#Human Element in #Fintech Strategies to mitigate #RealTime #Risk
By Steve Krawciw
A race for Fintech innovation at the Big Banks is on. As described in detail in our new book, “Real-Time Risk: What Investors Should Know About Fintech, High-Frequency Trading and Flash Crashes” (Wiley, 2017), whoever is the first to streamline and speed up traditionally cumbersome processes via automation will reap the first rewards. The buzzwords are mostly connected to robot-like machines: computers, data centers, API, and a slew of other abbreviations and acronyms abound in the board rooms. The human “element” is often left to almost an afterthought, an awkward presence in the glimmer of technological promises. In reality, however, it is the humans who are instrumental to the successful adoption and deployment of Fintech initiatives, particularly in large corporations. This article summarizes the key four drivers of successful personnel management in the age of Fintech to achieve the desired results.
First and foremost comes the Fintech talent. In the previous decades, banks’ major competitors for quality personnel were other banks, and, later, other financial institutions, such as hedge funds. As discussed in our “Real-Time Risk” book , today’s banking competition is everywhere. Indeed, companies like Apple, Amazon, and Google, among others, have already launched financial services platforms. They have aimed at niches where they can establish a strong position, but have set sights on the core banking models of the largest-tier banks. Threatened by these new entrants, traditional financial stalwarts are hearing the pitch: Adapt to the new environment or perish. With that, investment in quality Fintech talent has moved from “nice-to-have” to “must-have” on the priorities thermometer.
In addition, according to the Millennial Disruption Index, many banking customers today are prepared to walk away from the established banking brands with trusted names like JP Morgan to banks owned by the consumer software giants like Apple and, in the foreseeable future, Google. Fintech talent follows suit, compelling banks to offer special incentives and higher salaries for qualified Fintech staff.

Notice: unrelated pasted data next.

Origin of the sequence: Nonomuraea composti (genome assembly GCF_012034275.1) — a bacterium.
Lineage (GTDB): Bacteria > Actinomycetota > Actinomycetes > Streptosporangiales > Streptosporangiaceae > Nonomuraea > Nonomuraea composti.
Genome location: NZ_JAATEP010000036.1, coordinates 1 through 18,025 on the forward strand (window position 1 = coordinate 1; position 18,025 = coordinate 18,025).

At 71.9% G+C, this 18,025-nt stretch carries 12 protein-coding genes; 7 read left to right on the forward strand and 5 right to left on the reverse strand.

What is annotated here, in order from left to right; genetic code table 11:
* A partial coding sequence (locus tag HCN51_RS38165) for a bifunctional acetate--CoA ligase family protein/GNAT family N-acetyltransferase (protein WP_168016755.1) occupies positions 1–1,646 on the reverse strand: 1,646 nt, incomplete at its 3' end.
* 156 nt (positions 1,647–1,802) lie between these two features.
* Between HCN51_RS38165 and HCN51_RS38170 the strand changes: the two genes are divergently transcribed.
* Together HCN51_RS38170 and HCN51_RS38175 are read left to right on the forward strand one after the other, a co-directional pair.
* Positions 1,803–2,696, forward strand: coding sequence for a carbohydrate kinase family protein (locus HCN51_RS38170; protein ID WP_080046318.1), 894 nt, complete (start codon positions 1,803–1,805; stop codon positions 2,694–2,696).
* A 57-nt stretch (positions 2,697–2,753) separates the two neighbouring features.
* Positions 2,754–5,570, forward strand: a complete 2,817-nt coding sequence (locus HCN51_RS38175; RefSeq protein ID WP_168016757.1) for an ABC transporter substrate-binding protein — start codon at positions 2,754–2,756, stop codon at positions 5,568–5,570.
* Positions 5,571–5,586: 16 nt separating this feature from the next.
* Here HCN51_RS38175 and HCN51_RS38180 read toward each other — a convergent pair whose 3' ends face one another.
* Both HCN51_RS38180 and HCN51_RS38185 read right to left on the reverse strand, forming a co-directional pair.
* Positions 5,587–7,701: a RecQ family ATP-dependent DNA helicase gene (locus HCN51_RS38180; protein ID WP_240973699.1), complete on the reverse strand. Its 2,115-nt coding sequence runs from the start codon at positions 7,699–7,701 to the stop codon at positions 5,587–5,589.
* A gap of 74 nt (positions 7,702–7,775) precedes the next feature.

Next comes the implicit realignment of bank functions driven by Fintech. In the past, banks’ technology and operations departments were clearly delineated functions. Technology mostly comprised of vendor-sourced applications integrated in-house and a selected range of in-house-built tools. The operations comprised staff that was tasked with operating the said technology, ensuring compliance processes were followed to a t. With Fintech, the distinction between the two groups is rapidly disappearing. A separate class of Fintech applications known as Regtech for “regulatory technology” streamlines workflows typically processed by ops departments. The savings rise and the degree of error diminishes in the process. The explicit organization realignment is key to a successful transition to a Fintech-imbued organization.
Third, comes the training of employees. Many long-term employees may feel uncomfortable with Fintech, potentially due to their lack of understanding of the functionality and impact the technology provides. A successful Fintech-oriented training session is mandatory in helping these employees adjust to the new reality.
The above initiatives may look simple in a textbook, but are very complex in large organizations. Identifying and hiring quality professionals capable of putting this all together is also a priority and no easy task, given the relative newness of Fintech itself. A substantial background dealing with large organizational structures, reorganization and realignment, alongside with technology management experience, are required to successfully navigate the banks away from the competition and into the 21st century’s profitability.
Steve Krawciw is an expert on Fintech strategy, a co-author of “Real-Time Risk: What Investors Should Know About Fintech, High-Frequency Trading and Flash Crashes” (Wiley, 2017, www.realtimeriskbook.com), and Managing Director and CEO of AbleMarkets.com, a big data for capital markets company. Prior to AbleMarkets, Steve launched over $4 billion of products for Credit Suisse over a 7-year span. Previously, Steve ran asset and wealth management initiatives for CIBC, and consulted for McKinsey and Co., and Monitor Consulting. Steve had an honor of working for President Mandela of South Africa. Steve holds a BComm from University of Calgary and an MBA from Wharton School at University of Pennsylvania.